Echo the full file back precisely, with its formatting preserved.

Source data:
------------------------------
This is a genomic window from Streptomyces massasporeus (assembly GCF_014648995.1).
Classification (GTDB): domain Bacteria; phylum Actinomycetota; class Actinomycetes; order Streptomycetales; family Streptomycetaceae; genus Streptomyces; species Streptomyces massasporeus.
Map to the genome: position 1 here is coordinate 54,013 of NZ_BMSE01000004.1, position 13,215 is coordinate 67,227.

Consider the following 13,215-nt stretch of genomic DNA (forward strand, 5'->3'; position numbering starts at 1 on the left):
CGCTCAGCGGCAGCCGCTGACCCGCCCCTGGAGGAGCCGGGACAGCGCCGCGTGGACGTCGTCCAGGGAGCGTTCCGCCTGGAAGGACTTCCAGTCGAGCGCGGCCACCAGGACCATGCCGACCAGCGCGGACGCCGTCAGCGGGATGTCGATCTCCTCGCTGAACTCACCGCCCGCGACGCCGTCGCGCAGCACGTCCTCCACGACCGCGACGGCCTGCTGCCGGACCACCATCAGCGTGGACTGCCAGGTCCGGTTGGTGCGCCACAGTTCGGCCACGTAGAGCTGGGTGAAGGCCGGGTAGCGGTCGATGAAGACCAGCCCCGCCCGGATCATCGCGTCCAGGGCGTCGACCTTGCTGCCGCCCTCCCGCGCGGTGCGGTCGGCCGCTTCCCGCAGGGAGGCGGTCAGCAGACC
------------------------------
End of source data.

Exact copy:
This is a genomic window from Streptomyces massasporeus (assembly GCF_014648995.1).
Classification (GTDB): domain Bacteria; phylum Actinomycetota; class Actinomycetes; order Streptomycetales; family Streptomycetaceae; genus Streptomyces; species Streptomyces massasporeus.
Map to the genome: position 1 here is coordinate 54,013 of NZ_BMSE01000004.1, position 13,215 is coordinate 67,227.

Consider the following 13,215-nt stretch of genomic DNA (forward strand, 5'->3'; position numbering starts at 1 on the left):
CGCTCAGCGGCAGCCGCTGACCCGCCCCTGGAGGAGCCGGGACAGCGCCGCGTGGACGTCGTCCAGGGAGCGTTCCGCCTGGAAGGACTTCCAGTCGAGCGCGGCCACCAGGACCATGCCGACCAGCGCGGACGCCGTCAGCGGGATGTCGATCTCCTCGCTGAACTCACCGCCCGCGACGCCGTCGCGCAGCACGTCCTCCACGACCGCGACGGCCTGCTGCCGGACCACCATCAGCGTGGACTGCCAGGTCCGGTTGGTGCGCCACAGTTCGGCCACGTAGAGCTGGGTGAAGGCCGGGTAGCGGTCGATGAAGACCAGCCCCGCCCGGATCATCGCGTCCAGGGCGTCGACCTTGCTGCCGCCCTCCCGCGCGGTGCGGTCGGCCGCTTCCCGCAGGGAGGCGGTCAGCAGACC